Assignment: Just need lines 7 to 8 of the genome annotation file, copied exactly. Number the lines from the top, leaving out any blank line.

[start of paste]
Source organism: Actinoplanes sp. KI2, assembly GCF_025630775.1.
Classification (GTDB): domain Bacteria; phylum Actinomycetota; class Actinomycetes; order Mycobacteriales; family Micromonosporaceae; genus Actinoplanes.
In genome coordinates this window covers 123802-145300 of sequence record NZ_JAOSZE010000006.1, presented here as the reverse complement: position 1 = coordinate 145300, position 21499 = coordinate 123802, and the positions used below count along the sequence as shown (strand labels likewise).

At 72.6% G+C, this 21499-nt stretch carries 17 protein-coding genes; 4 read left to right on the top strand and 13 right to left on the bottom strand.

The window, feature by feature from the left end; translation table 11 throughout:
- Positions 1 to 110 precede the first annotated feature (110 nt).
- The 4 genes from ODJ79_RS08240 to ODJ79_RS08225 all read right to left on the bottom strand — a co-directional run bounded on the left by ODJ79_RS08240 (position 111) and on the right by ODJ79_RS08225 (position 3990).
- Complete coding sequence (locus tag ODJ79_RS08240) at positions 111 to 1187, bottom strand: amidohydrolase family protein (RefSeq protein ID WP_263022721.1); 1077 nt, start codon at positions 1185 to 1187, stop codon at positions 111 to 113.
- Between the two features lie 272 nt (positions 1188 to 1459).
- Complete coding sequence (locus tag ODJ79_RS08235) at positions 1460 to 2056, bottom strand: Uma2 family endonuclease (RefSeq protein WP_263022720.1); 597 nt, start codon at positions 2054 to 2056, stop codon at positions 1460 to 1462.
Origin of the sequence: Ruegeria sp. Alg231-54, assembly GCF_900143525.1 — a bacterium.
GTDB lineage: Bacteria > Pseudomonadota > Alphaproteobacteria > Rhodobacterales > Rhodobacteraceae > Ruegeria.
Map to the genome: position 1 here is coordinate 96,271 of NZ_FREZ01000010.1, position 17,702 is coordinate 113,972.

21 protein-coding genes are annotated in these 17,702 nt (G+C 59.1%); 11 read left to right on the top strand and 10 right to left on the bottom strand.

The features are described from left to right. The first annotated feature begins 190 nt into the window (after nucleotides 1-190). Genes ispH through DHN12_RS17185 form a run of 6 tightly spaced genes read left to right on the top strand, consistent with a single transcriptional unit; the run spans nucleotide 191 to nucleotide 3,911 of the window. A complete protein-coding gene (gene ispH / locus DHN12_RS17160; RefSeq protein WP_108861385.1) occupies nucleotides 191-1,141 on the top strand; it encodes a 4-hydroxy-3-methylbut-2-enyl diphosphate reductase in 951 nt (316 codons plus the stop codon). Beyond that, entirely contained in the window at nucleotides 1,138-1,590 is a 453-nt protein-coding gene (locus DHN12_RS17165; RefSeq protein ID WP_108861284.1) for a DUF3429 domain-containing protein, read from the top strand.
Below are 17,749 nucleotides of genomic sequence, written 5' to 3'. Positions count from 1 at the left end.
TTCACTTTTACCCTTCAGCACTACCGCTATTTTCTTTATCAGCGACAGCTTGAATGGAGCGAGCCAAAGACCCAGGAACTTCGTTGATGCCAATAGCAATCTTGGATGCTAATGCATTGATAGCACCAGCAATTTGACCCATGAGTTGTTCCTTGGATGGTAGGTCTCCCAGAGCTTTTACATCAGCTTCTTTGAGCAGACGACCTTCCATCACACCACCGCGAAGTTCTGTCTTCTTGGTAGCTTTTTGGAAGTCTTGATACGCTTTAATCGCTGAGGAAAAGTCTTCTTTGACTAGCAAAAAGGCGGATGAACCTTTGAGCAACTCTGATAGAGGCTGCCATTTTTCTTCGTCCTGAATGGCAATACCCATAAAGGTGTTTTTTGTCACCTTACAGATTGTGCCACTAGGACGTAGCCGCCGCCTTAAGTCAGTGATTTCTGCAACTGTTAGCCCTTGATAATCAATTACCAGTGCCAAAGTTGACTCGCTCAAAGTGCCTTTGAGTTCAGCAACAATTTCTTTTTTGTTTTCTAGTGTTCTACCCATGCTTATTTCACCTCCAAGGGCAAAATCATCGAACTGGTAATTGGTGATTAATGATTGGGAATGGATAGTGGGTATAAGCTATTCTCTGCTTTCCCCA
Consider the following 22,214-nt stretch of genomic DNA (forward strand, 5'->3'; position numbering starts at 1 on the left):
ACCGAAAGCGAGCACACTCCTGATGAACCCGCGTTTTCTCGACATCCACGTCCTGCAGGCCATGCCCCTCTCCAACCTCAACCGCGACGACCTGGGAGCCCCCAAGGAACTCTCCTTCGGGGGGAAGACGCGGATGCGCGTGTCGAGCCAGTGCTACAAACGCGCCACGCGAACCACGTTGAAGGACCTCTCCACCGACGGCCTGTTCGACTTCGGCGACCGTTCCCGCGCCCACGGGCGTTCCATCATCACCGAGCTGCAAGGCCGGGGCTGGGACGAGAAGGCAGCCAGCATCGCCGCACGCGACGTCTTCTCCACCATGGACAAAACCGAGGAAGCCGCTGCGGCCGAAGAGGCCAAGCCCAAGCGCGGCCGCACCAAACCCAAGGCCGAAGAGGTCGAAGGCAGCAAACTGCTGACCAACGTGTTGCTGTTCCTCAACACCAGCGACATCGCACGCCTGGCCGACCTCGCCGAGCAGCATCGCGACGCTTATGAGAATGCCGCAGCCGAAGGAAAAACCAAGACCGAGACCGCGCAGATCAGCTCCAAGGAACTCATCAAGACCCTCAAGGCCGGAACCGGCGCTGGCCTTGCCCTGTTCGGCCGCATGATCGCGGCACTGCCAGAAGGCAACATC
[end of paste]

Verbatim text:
- The 4 genes from ODJ79_RS08240 to ODJ79_RS08225 all read right to left on the bottom strand — a co-directional run bounded on the left by ODJ79_RS08240 (position 111) and on the right by ODJ79_RS08225 (position 3990).
- Complete coding sequence (locus tag ODJ79_RS08240) at positions 111 to 1187, bottom strand: amidohydrolase family protein (RefSeq protein ID WP_263022721.1); 1077 nt, start codon at positions 1185 to 1187, stop codon at positions 111 to 113.